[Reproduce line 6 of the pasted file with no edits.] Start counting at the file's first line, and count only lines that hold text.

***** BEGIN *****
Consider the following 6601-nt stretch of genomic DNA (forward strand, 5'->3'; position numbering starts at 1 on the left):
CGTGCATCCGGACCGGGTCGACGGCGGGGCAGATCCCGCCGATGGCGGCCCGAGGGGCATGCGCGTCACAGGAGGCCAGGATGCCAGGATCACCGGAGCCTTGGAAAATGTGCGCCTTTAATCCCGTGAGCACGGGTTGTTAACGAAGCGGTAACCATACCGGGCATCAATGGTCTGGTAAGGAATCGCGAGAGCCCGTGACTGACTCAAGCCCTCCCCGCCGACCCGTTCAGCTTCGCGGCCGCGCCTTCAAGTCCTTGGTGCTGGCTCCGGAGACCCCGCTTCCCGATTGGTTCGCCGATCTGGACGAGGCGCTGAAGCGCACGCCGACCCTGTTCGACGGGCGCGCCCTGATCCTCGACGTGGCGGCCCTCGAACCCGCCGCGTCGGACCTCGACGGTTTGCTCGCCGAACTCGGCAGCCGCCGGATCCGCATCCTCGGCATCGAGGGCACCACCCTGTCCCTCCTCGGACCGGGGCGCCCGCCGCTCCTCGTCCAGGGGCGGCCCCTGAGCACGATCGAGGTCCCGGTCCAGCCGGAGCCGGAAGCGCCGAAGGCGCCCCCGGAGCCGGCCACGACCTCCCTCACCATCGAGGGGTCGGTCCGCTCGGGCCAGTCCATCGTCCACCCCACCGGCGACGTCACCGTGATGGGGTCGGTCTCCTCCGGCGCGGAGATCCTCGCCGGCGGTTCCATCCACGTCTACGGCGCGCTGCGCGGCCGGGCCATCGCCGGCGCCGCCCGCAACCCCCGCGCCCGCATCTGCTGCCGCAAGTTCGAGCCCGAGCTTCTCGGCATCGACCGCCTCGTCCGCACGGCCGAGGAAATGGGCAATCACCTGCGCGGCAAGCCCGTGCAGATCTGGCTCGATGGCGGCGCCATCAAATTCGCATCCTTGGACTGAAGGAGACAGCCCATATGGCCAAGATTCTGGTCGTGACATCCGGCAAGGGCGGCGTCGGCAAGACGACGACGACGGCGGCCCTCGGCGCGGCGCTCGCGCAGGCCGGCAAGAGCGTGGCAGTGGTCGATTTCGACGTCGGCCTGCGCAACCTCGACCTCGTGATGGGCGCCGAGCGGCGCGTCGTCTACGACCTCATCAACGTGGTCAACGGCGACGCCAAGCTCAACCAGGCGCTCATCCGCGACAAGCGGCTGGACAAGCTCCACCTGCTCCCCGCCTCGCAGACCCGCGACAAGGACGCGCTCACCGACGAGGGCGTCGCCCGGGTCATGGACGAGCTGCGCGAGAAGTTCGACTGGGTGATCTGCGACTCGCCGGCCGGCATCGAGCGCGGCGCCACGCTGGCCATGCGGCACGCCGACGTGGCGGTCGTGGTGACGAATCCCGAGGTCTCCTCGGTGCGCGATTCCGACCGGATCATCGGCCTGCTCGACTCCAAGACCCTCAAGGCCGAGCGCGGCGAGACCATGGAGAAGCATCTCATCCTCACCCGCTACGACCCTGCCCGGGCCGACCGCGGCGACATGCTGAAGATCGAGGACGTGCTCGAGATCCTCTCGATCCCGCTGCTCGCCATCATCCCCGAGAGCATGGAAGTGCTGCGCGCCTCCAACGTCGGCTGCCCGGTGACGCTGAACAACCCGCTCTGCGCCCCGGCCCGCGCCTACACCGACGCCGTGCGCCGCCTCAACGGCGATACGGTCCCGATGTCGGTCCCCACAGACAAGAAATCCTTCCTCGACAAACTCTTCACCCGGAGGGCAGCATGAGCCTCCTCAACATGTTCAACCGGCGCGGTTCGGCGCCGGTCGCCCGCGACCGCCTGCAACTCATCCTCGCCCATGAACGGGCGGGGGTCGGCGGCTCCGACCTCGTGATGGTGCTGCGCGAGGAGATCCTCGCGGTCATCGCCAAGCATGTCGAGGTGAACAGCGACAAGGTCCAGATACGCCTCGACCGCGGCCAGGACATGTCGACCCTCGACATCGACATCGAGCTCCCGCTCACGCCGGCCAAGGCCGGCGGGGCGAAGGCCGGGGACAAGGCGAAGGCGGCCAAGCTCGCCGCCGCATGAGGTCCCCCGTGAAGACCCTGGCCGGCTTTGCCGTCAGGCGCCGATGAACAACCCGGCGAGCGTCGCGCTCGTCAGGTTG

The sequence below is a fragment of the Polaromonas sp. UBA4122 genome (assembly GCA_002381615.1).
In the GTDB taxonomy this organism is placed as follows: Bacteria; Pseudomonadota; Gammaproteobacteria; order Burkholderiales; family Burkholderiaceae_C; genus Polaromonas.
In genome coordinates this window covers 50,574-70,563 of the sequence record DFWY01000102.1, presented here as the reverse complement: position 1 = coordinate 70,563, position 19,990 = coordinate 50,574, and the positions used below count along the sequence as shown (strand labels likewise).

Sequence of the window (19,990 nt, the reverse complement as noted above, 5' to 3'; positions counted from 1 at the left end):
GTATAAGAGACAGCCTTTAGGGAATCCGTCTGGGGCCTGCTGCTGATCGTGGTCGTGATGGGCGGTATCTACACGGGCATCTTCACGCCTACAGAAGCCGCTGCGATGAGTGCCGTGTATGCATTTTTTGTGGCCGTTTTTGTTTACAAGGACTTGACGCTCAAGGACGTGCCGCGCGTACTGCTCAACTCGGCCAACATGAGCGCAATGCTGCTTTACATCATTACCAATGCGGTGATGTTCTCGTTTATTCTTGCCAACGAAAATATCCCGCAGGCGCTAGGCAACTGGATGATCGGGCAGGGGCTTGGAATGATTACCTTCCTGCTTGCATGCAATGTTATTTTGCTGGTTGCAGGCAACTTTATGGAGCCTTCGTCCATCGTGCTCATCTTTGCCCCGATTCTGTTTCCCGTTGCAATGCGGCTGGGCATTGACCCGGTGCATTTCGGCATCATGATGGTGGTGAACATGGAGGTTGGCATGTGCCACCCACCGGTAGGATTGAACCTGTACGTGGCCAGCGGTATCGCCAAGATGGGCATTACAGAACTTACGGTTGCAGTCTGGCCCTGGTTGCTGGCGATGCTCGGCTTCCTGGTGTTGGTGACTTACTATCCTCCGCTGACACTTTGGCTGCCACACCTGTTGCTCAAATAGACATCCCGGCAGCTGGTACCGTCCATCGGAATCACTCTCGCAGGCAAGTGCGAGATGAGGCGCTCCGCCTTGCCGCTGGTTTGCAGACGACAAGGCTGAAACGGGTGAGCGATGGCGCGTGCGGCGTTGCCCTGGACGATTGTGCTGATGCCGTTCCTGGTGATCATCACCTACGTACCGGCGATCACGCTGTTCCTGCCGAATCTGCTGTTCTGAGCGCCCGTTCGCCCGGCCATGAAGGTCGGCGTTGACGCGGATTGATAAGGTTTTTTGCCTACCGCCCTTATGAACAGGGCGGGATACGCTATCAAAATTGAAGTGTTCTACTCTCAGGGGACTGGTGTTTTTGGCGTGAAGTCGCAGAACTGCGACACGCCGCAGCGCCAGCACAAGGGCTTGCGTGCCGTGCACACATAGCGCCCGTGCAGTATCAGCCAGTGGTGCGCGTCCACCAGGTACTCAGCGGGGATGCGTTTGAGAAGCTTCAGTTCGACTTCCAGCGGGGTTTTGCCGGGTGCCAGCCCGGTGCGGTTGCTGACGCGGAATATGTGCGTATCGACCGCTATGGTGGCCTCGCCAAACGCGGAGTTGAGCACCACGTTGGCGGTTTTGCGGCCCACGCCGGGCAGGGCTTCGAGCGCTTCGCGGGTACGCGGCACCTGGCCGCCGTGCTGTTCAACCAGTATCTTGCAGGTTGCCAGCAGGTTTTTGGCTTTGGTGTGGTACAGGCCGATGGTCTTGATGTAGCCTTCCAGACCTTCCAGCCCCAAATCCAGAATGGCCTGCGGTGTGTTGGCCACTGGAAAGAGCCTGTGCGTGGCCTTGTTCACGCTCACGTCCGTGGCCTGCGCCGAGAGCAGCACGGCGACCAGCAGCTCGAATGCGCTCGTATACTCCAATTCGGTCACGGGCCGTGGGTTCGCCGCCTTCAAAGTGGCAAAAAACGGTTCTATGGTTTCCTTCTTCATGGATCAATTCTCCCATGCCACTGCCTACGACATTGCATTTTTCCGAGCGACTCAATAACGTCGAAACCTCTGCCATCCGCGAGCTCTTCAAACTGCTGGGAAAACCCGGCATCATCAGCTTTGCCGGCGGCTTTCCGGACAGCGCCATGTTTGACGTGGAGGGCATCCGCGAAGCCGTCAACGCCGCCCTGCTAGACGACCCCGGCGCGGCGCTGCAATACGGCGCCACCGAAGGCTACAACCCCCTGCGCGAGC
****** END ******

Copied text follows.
Sequence of the window (19,990 nt, the reverse complement as noted above, 5' to 3'; positions counted from 1 at the left end):